To provide some perspective, our report on the Northeast closures indicated 180,000 barrels per day (bbl/d) of ultra-low-sulfur diesel fuel must be made up by increased imports, pipeline flows, and domestic waterborne movements. (We assumed increased utilizations for existing Northeast refineries before estimating the 180,000 bbl/d additional supply needs.) Although pipelines are near capacity in the short run, they can add some additional volume. This could result in the need to move 100,000 bbl/d by water. Using vessels sized at 100,000 barrels capacity, that demand would require offloading one vessel per day in the Northeast.

If the entire waterborne product came from the Gulf Coast, we would need to know the duration of the journey in order to estimate the number of vessels needed. A trip from the Gulf Coast to the Northeast is about 2,000 nautical miles. An ATB traveling at 10 nautical miles per hour (knots) could make the trip in 8 days. There is time needed to offload the cargo and then return. The round trip might be about 20 days, depending on weather and time to load and offload the vessels.

If we assume that vessels sized at 100,000 barrels were used to move the increased USLD volume, approximately 20 vessels would be required to load, travel to the Northeast, unload, and travel back to maintain 100,000 bbl/d. If larger vessels are available, fewer would be needed. For example if 170,000-barrel vessels were used, then about 12 vessels would be required, and if large tankers could be devoted to this route, even fewer vessels would be needed. While a sizeable share of existing vessels may be needed, the industry has indicated the capability to respond would be there.[4]

Cost is one of the issues that will vary with how much product needs to be moved and how quickly. Consider a trip from Houston to Philadelphia. A 325,000-barrel tanker has economies of scale that make it more economic than the smaller barge movements that typically move on this route. While terms may vary with specific circumstances, such a tanker might cost around 7 cents per gallon for a round trip. ATB's would be less efficient than tankers, but more efficient than a towed barge. A barge cost for this route might run around 15 cents per gallon, perhaps a little less for the ATBs and a little more for towed barges. Tankers are in high demand and are usually booked well ahead of time. ATBs and large barges would likely be used for some of the movements to the Northeast, at least initially.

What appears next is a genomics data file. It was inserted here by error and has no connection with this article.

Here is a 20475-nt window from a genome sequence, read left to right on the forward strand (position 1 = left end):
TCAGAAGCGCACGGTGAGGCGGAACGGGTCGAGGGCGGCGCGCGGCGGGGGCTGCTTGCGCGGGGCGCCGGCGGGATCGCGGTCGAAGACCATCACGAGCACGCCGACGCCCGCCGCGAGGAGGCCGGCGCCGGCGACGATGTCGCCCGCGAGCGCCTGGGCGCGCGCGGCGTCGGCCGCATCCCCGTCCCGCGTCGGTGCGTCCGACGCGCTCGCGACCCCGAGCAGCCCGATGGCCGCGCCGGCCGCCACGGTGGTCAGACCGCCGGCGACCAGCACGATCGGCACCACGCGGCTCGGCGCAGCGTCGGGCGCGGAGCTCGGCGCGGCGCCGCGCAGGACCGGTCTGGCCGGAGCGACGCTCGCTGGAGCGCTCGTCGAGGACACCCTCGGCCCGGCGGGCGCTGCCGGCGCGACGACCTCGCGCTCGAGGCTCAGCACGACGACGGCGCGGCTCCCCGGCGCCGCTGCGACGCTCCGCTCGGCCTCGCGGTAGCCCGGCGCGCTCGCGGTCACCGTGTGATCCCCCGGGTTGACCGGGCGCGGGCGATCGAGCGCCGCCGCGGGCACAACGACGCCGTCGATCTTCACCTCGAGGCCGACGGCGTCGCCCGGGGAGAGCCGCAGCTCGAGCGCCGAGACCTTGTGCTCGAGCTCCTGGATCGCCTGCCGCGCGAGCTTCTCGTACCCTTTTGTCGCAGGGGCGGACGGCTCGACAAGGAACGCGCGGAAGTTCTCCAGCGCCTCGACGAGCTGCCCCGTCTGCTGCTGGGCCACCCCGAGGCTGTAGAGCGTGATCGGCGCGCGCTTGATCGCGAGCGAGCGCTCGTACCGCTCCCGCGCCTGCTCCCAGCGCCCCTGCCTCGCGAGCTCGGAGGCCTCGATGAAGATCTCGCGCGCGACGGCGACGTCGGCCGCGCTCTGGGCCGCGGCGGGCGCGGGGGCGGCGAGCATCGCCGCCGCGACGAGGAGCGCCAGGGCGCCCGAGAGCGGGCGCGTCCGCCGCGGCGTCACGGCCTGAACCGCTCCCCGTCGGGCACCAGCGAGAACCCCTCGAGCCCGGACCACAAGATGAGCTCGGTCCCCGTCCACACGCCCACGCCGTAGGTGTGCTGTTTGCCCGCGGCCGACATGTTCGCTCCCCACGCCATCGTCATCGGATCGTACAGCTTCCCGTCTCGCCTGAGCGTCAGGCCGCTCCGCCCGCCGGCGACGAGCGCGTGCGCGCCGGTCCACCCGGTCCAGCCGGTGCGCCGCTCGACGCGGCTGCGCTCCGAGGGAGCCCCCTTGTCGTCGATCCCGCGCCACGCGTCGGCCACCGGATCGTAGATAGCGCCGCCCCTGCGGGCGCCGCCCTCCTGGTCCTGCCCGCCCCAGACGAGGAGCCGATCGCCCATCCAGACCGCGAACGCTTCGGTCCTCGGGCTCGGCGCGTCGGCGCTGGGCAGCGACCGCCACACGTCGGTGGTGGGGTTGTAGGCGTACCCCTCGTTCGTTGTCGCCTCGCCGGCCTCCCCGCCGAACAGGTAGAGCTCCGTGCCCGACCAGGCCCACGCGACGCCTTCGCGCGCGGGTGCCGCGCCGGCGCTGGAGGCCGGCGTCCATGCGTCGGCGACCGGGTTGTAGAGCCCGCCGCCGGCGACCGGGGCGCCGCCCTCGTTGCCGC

With transportation rates around 15 cents per gallon reportedly for Gulf Coast-Northeast barge movements, imports may be more economic for some of the needed volumes of ULSD. Foreign tankers are available, and a tanker moving product from Europe to New York Harbor (3,400 nautical miles) cost around 5-9 cents per gallon this past year, similar to the tanker costs from the Gulf Coast to New York Harbor.

As indicated in our report, the largest costs would likely be incurred during the initial transition period following a shutdown of the Sunoco Philadelphia refinery as the market resolves initial supply dislocations. While the maritime industry is flexible and confident of its ability to supply needed volumes, short-term flexibility is more limited than long-term flexibility. If the initial volume need is high, rerouting vessels from existing service may come at a higher cost than usual rates. Imports would play an important balancing role, potentially reducing the need for domestic shipping. While we acknowledge the U.S. maritime industry's confidence, it remains unclear exactly how and at what cost the Northeast would be supplied, and what, if any, additional costs might be incurred outside of the Northeast if significant domestic shipping is diverted from other uses in the short run.